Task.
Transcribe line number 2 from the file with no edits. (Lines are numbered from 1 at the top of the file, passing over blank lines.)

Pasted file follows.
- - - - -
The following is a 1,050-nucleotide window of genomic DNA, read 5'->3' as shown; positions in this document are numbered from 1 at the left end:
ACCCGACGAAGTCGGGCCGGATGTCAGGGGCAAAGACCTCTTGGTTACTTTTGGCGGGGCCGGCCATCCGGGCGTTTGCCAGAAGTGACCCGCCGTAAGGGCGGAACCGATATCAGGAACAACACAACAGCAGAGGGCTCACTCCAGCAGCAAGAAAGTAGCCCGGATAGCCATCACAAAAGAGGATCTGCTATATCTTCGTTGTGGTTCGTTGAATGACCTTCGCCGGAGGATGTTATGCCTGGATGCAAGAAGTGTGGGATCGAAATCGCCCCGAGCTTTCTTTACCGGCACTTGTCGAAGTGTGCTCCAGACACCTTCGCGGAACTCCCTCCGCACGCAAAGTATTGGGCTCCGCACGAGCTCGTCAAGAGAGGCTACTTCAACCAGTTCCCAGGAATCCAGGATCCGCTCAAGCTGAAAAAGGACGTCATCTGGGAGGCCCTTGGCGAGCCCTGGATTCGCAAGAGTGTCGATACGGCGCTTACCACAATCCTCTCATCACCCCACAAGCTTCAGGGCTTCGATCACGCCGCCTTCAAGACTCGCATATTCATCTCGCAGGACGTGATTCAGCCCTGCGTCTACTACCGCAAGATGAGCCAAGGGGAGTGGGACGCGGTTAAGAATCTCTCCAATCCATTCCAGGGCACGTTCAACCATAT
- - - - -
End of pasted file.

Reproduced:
ACCCGACGAAGTCGGGCCGGATGTCAGGGGCAAAGACCTCTTGGTTACTTTTGGCGGGGCCGGCCATCCGGGCGTTTGCCAGAAGTGACCCGCCGTAAGGGCGGAACCGATATCAGGAACAACACAACAGCAGAGGGCTCACTCCAGCAGCAAGAAAGTAGCCCGGATAGCCATCACAAAAGAGGATCTGCTATATCTTCGTTGTGGTTCGTTGAATGACCTTCGCCGGAGGATGTTATGCCTGGATGCAAGAAGTGTGGGATCGAAATCGCCCCGAGCTTTCTTTACCGGCACTTGTCGAAGTGTGCTCCAGACACCTTCGCGGAACTCCCTCCGCACGCAAAGTATTGGGCTCCGCACGAGCTCGTCAAGAGAGGCTACTTCAACCAGTTCCCAGGAATCCAGGATCCGCTCAAGCTGAAAAAGGACGTCATCTGGGAGGCCCTTGGCGAGCCCTGGATTCGCAAGAGTGTCGATACGGCGCTTACCACAATCCTCTCATCACCCCACAAGCTTCAGGGCTTCGATCACGCCGCCTTCAAGACTCGCATATTCATCTCGCAGGACGTGATTCAGCCCTGCGTCTACTACCGCAAGATGAGCCAAGGGGAGTGGGACGCGGTTAAGAATCTCTCCAATCCATTCCAGGGCACGTTCAACCATAT